This entry was posted on Monday, April 13th, 2009 at 17:45 and is filed under Business, Design, Technology Bits. You can follow any responses to this entry through the RSS 2.0 feed. You can leave a response, or trackback from your own site.
I’ve been saying this for a long time (and have had a small role to play in getting this word out there) that large businesses need to embrace Web 2.0 good-ness even for their internal tools.
This means better interfaces and leveraging the power of their own internal communities- which are not insignificant in many cases.
It’s a small but significant indicator- barometer, if you will- of how a company feels about its employees whether it chooses to spend some time (and splash out some cash) and provide effective, and yes, even beautiful tools to work with.
Among these tools are the intranet necessities, doling out HR information, keeping up with adminutia and getting word from the leadership team on everything from strategy to tactical recommendations for getting stuff done in the workplace.
So why do these tools usually suck so bad? Because they’ve historically been seen as a necessary evil. Not critical to employees’ core job function (unless they happen to be in HR or maybe accounting). Truth is, not only should these tools be awesome there’s little reason for them not to be.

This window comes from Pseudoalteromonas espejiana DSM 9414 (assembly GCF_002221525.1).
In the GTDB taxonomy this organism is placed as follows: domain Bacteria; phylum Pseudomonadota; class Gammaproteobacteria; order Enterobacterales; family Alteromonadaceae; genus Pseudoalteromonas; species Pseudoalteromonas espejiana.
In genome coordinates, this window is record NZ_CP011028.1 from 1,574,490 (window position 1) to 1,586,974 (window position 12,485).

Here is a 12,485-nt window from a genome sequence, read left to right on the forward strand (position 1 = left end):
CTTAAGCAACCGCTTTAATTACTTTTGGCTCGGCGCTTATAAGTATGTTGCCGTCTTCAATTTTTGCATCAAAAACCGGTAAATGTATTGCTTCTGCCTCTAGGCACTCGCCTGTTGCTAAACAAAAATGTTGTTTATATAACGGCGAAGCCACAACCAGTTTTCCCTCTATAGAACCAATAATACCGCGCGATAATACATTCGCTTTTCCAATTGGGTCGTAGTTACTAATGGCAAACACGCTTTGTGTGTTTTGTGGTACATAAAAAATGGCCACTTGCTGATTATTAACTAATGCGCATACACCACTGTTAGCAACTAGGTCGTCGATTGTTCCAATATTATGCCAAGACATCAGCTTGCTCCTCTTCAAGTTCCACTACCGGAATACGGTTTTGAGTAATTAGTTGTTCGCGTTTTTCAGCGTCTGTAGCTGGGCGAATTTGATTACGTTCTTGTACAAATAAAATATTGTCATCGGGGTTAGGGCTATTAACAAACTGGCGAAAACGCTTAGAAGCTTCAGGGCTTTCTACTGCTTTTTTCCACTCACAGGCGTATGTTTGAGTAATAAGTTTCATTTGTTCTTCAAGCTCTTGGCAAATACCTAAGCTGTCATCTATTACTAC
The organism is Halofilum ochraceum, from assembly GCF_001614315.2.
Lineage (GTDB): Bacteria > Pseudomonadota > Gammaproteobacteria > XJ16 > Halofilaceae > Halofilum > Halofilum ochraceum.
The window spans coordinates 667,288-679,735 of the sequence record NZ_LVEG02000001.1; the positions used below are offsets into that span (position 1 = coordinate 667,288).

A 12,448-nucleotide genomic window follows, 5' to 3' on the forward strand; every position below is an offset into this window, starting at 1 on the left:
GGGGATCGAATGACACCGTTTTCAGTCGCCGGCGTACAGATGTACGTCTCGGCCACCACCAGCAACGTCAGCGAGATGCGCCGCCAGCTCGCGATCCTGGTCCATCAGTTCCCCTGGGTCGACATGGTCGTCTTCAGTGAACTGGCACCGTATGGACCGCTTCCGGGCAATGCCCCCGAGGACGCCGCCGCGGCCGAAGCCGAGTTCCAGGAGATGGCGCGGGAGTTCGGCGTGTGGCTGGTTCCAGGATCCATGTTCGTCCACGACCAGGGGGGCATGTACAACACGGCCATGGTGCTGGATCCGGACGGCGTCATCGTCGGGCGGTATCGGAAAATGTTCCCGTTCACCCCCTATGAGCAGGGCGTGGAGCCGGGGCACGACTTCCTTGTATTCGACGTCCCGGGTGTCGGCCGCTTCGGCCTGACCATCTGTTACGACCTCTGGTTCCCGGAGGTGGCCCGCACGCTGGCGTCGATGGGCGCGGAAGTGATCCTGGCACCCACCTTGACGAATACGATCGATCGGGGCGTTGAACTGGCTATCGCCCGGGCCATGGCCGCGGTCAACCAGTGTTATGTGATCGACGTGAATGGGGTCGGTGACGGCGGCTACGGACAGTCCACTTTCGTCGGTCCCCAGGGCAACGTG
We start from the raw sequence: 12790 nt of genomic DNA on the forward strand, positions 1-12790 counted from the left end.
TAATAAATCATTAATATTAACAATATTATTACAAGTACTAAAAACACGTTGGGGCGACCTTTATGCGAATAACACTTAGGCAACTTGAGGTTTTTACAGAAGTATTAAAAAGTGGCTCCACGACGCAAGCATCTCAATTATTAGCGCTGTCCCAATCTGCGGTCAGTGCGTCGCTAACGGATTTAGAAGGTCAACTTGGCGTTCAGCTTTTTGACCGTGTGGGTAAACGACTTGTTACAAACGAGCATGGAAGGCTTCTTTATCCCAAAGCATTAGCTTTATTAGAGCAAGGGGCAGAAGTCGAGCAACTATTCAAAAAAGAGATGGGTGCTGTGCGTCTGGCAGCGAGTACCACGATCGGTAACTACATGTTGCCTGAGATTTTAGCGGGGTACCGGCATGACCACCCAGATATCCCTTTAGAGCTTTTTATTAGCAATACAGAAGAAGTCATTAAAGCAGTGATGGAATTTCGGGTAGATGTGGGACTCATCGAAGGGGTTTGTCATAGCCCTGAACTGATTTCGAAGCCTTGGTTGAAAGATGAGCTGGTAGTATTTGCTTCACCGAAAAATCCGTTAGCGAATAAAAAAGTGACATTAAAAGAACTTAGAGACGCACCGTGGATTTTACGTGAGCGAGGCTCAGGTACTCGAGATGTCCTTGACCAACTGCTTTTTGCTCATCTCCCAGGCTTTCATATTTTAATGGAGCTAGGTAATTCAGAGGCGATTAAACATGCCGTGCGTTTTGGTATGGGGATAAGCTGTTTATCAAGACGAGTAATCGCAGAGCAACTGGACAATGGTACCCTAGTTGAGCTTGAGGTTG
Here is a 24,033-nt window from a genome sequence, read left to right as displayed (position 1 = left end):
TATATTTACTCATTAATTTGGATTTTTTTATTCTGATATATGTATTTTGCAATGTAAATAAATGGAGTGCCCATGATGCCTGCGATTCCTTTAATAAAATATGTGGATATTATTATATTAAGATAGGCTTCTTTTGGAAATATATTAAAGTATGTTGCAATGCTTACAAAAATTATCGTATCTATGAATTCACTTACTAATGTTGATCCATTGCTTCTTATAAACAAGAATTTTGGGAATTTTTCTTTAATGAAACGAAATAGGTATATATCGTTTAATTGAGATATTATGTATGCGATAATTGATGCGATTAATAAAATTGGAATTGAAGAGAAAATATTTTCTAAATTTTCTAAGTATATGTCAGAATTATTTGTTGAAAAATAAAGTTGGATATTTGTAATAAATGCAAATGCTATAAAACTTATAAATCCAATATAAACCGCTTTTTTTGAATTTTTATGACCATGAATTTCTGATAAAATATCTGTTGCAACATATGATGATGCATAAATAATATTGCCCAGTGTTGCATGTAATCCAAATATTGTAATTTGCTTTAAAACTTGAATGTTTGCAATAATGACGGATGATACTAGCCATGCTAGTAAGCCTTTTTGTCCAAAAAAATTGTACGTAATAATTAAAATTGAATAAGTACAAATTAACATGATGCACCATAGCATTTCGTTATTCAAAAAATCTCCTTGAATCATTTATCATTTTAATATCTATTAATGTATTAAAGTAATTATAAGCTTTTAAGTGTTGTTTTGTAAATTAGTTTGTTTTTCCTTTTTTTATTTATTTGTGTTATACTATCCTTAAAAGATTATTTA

It’s not just a morale thing (though morale improves when folks have decent tools and are well informed of the company’s policies and direction… duh) it’s also an efficiency thing. When the tools are good, people will use them. Force them to use crappy tools and not everyone will know about the latest procedure change to the expense submission process… or that there’s a new cover for the TPS report.
Now, enter the social aspect of being connected to your co-workers. Large enterprises are a microcosm of the larger web. Let’s move on from the top-down Web 1.0 approach where information travels in one direction only. Employees have things to say, both up the chain and to their peers. Things that need a forum for discussion even if they’re not in the same building or working at the same time.
Social networks can work to fill the void of the old water-cooler, as described in this eWeek article. This is coming- and the slower organizations that need it most will likely get there last, but better late than never.
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